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GRE Reading Comprehension Question Type: Definitions in Context

On the GRE a special type of question asks you to determine the meaning of the word based on how the word is used in the context of the Reading Comprehension passage. These questions are called vocabulary-in-context questions and usually comprise a few questions per test.

The best way to solve a vocab-in-context is question is to think of your own word that works for the word in the context. Do not simply try to define the word without looking at the passage.

Below is a passage followed by a few vocabulary-in-context questions. This passage is aimed for the high scorers.

Montaigne’s pursuit of the character he called Myself—“bashful, insolent; chaste, lustful; prating, silent; laborious, delicate; knowing, ignorant”—lasted for twenty years and produced more than a thousands pages of observation and revision. When he died, he was still revising and, apparently, not at all surprised, since Myself was a protean creature, impossible to anticipate but also, being always at hand, impossible to ignore. I like to think of the essays as a kind of thriller; with Myself, the elusive prey, and Montaigne, the sleuth, locked in a battle of equals who were too close for dissimulation and too smart for satisfaction. And it may be that Montaigne did, too, because he often warned his readers that nothing he wrote about myself was likely to apply for much longer than it took the ink he used, writing it, to dry.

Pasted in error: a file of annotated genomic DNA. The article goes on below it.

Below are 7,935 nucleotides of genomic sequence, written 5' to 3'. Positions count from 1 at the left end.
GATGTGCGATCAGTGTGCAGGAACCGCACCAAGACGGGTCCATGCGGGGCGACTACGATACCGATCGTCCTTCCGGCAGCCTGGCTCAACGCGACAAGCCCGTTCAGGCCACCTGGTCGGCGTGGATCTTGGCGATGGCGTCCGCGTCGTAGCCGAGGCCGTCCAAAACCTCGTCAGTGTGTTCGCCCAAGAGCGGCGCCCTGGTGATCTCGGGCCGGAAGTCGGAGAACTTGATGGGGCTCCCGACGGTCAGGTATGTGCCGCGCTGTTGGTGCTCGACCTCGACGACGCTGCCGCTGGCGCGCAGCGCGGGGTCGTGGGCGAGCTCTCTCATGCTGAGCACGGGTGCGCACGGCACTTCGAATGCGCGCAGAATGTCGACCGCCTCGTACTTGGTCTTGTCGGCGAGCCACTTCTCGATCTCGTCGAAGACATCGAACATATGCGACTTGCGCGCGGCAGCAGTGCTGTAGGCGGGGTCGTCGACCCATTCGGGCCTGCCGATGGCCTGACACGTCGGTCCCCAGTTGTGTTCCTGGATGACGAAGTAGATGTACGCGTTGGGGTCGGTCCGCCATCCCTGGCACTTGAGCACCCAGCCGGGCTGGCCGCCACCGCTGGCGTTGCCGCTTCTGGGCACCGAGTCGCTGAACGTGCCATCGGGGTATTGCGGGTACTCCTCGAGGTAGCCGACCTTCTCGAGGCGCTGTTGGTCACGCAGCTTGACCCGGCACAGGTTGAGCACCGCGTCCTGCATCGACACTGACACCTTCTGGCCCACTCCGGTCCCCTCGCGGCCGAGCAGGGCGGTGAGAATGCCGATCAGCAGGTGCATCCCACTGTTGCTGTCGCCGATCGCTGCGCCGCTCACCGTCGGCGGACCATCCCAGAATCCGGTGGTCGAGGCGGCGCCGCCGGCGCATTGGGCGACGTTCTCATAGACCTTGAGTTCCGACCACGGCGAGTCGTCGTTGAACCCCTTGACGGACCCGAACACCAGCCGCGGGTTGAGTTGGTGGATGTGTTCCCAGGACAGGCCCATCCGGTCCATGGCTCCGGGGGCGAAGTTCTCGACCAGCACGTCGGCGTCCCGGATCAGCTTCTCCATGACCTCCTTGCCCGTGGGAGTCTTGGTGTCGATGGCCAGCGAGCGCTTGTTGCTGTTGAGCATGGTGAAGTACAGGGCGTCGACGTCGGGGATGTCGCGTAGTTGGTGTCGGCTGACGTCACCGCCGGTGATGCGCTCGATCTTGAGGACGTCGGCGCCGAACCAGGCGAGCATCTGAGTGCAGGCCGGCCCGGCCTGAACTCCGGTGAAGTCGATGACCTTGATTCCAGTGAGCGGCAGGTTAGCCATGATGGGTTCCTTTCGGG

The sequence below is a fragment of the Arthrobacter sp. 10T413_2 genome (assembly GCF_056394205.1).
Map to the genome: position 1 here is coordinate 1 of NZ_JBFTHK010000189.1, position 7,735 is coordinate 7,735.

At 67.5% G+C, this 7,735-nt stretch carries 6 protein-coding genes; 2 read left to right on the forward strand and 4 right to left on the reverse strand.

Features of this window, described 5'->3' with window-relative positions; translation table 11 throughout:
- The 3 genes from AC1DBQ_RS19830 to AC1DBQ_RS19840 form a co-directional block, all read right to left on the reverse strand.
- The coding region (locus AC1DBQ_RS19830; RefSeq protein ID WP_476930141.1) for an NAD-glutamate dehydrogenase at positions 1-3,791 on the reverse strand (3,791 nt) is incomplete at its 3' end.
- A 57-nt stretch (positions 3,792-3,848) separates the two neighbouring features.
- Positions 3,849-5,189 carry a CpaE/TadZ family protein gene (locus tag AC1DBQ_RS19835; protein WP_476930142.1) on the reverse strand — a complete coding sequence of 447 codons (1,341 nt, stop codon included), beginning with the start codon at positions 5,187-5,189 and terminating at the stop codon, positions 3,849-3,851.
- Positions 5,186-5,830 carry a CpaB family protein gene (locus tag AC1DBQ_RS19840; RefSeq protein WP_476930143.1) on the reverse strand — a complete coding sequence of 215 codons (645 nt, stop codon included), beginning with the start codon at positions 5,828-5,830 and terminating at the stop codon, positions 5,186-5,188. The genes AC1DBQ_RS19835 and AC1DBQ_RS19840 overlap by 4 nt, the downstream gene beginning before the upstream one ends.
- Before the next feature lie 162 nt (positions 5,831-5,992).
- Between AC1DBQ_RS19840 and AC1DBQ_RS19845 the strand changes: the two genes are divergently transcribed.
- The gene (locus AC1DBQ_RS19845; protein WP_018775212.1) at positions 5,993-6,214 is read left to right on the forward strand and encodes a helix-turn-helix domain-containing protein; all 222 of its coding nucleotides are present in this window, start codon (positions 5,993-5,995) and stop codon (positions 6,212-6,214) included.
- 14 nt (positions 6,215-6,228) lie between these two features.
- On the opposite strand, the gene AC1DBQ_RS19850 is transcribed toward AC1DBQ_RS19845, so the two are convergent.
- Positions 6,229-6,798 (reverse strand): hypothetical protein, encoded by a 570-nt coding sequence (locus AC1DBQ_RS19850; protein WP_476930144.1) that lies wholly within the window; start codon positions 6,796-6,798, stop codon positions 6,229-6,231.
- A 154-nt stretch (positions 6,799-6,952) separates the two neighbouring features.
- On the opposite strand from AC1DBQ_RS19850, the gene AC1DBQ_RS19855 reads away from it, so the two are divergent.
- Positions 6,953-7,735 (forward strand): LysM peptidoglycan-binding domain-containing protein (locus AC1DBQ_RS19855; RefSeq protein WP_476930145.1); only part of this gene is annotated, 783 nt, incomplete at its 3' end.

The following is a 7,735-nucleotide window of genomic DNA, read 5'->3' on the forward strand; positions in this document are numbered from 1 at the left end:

Practice Questions

1. The words “prating” and “laborious,” in context, most likely mean what respectively?

(A)  bold and relaxed

(B)  rough and harsh

(C)  awkward and talkative

(D) garrulous and quiet

(E)  chatty and ponderous


2. In context, the word “protean” most nearly means:

(A)  unfortunate

(B)  threatening

(C)  unwavering

(D) constantly changing

(E)  difficult to describe


3.  As used in the passage, the word “dissimulation” connotes a sense of:

(A)  deliberate fraud

(B)  outright audacity

(C)  hidden deception

(D) unfeigned delight

(E)  implied criticism



1. Notice that the list of words contains opposites, “knowing, ignorant.” Therefore “prating” has to be the opposite of “silent.” (D) garrulous or (E) chatty are possible answers.

For the second word (and remember the words in the answer choices should not be opposites), we need an opposite of delicate. Therefore ‘ponderous’, which means moving about with great difficulty, is the answer.


2. Unless protean was on your word list (in which case you lucked out), you will have to rely on context to figure out the meaning.